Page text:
Media  Global Economy  2020.07.17

The coronavirus crisis is the very reason why Japan should go ahead with the Tokyo Games regardless: Japan's quest to stave off a schism in the global community

The article was originally posted on JBpress on June 18, 2020

1. Roles Japan should play through the Tokyo Olympics

The fight against COVID-19 has been drawn out globally.

Japan is no exception. Even though the state of emergency was lifted on May 25, the country is still experiencing an anxious situation with infection clusters cropping up in prefectures such as Tokyo, Hokkaido and Fukuoka.

Other countries have also been fighting an uphill battle.

South Korea has seen a rebound in infections, which once seemed to be diminishing. On June 12, the South Korean government announced an infinite extension of the stay-at-home request for the Seoul Capital Area.

In China, where there had been no infections, group infections totaling several dozen have been reported in Beijing since June 13.

The US is hardest hit, with a cumulative total of infections exceeding 2 million and the death toll topping 115,000 by June 14.

As of mid-June, the number of infections was growing in 21 states, mostly those in the South and the Mid-West, where many people still do not wear face masks.

Meanwhile, new infections have been declining in Europe, which recently began to gradually ease travel restrictions within the bloc.

In contrast, the situation in Brazil, India and Russia is becoming more and more serious with ever-rising infections.

Who would have imagined a world like this at the beginning of the year?

It is difficult to get COVID-19 under control as there will be a higher risk of a second wave of infections in the coming fall and winter. In light of this reality, there is no choice but to give up on the idea of holding the Tokyo Games "in their full form" and consider ways to simplify them.

There is no telling whether the Tokyo Olympics will be held next year. Some argue for the cancellation of the Games altogether. Others call for postponing them to 2024 and carrying over the 2024 Paris Olympics to 2028.

The author hopes that utmost efforts will be made until the eleventh hour to make the 2021 Tokyo Games a reality. If they absolutely cannot be held next year, the next Olympics should be held in Tokyo no matter how many years they will be delayed. That is what the author really hopes for.

The prime reason for this is two-fold. First, sports have a key role to play in holding the post-COVID-19 global community together.

Second, the author hopes that the Japanese, who value altruism, will lead the global community in unifying the world and preventing it from falling apart, by capitalizing on the role sports can play in bringing people together.

2. The global community is breaking up

COVID-19 is a common challenge facing all of humanity. Clearly, overcoming this challenge calls for countries around the world to come together and set out effective measures in the name of international cooperation.

However, the world today is going in the opposite direction.

The United States and China are pointing fingers at each other in an unproductive dispute over the causes of the spread of COVID-19, thus intensifying animosity between the two countries.

The EU was split over the issuance of European common bonds known as "corona bonds" aimed at helping hard-hit Italy and Spain. France was for such issuance while Germany and the Netherlands were against.

In addition, the U.S. criticized the World Health Organization, which was supposed to play the primary role in these circumstances. It characterized the WHO's handling of the pandemic as being "very China-centric." This has undermined the functioning of the international body.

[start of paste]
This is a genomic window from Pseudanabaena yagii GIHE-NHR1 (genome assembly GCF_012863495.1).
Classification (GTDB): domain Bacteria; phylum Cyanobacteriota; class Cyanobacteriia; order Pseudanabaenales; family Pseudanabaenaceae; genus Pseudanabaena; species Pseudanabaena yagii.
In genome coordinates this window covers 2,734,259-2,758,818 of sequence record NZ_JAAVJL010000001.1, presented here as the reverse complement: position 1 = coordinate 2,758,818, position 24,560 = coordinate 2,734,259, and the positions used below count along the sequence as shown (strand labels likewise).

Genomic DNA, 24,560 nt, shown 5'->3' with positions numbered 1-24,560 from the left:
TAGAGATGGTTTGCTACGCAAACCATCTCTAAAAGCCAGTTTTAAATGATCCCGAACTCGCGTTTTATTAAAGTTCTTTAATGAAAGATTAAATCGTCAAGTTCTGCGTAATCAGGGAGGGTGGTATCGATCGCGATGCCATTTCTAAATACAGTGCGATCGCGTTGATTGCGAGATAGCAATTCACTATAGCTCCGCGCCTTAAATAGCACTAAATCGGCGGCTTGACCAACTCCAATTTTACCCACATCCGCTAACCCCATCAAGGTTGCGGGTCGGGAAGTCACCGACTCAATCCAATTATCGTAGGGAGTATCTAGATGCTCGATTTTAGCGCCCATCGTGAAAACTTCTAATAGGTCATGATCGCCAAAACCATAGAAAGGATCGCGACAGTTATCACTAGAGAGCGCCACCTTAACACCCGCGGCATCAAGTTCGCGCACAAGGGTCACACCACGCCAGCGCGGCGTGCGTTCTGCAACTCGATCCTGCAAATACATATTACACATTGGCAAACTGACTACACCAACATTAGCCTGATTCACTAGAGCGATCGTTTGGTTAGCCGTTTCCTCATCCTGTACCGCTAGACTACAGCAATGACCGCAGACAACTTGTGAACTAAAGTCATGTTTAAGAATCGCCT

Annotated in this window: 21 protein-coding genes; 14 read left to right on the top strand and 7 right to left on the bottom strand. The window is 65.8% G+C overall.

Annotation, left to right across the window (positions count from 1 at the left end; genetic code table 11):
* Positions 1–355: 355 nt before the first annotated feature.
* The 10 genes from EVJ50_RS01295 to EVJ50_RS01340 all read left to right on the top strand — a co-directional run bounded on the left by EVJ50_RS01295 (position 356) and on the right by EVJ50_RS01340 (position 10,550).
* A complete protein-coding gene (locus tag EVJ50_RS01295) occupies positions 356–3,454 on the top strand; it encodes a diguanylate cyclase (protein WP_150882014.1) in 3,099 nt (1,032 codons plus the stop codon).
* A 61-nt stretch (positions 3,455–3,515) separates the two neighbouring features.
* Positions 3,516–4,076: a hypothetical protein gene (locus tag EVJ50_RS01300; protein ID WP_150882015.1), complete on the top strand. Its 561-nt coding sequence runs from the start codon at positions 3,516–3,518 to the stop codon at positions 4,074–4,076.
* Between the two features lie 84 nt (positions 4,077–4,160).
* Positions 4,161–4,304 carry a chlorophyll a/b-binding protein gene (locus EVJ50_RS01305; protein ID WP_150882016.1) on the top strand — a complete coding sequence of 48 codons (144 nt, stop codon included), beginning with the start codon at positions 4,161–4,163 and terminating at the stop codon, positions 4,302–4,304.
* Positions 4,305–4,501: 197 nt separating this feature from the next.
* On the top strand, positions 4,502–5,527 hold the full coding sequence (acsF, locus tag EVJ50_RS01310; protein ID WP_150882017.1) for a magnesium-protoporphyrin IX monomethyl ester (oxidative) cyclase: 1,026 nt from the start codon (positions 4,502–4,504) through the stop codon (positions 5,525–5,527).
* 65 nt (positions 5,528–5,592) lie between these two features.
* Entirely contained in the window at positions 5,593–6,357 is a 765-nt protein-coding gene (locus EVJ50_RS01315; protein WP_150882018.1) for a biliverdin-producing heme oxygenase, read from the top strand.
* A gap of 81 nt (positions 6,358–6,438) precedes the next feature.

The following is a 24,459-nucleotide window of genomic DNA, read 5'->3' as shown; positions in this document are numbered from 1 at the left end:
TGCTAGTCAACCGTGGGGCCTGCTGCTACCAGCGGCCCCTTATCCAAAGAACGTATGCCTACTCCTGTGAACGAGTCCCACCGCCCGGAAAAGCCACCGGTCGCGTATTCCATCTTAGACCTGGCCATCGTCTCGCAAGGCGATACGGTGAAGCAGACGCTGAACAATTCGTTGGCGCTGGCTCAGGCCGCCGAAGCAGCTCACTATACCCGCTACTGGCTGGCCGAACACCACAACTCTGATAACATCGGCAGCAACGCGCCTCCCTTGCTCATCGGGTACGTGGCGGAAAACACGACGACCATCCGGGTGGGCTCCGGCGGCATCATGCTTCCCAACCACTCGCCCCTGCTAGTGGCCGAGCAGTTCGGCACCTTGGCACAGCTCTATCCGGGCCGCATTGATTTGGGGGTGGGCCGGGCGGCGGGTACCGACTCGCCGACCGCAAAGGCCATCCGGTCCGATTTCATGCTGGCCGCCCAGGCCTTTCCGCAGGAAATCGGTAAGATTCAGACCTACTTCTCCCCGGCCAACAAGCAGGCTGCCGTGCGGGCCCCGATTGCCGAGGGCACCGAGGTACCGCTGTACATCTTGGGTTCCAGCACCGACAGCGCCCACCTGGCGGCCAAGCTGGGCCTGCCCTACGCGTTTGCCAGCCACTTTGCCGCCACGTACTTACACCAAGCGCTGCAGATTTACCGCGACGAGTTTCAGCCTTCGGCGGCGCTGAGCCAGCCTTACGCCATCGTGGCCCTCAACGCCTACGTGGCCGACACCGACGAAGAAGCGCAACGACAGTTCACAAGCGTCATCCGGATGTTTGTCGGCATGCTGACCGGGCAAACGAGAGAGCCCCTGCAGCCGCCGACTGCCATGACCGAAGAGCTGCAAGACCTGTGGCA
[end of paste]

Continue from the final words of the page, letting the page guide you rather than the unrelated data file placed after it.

President Donald Trump went so far as to announce that he will suspend contributions to the WHO, a move criticized by many experts in the U.S.

Most countries are putting their own interests first and shying away from international cooperation in the phase where politicians representing their countries are supposed to join hands and call for international unity. In short, the global community is breaking up.

As it stands, no solution is in sight. What has been laid bare is the fact that the framework of shaping a world order is not working.

Unless someone stands up to hold back the disintegration process, the world will increasingly fall into disarray.

3. The benefits and side effects of economic globalization

The global community is facing the prolonged spread of COVID-19. Infections easily crossed borders and engulfed the entire world.

Behind the rapid spread is the increased cross-border movement of people as a result of the economic globalization process that picked up speed in the 1990s.

Economic globalization has promoted economic development in countries around the world and contributed to improving the living standards of those countries. It has greatly contributed to poverty reduction worldwide, although the free competition it entails has resulted in wider income disparities in Western countries and elsewhere.

According to the World Bank, the global poverty rate plummeted from 36 percent in 1990 to 10 percent in 2015. The number of poor dropped from 1.895 billion in 1990 to 736 million in 2015.

A major factor behind these improvements is economic globalization.

The rapid spread of COVID-19 is a side effect of such globalization.

Although economic globalization has greatly benefited people around the world, this side effect is also hurting them.

It would follow that people who have benefitted from economic globalization have a shared responsibility to come together across national borders and address this particular side effect.

4. A structural defect of democratic politics

It is clear that the global community must work together to overcome this common challenge for humanity. Mutual cooperation is the key here.

However, such international cooperation is impeded by a schism in the global community, which primarily stems from the attitude of national governments in this world that puts their own interests before anything else.

The attitude of securing their own interests at the expense of those of other nations is all too prevalent in a world where governments need to help one another in addressing common problems.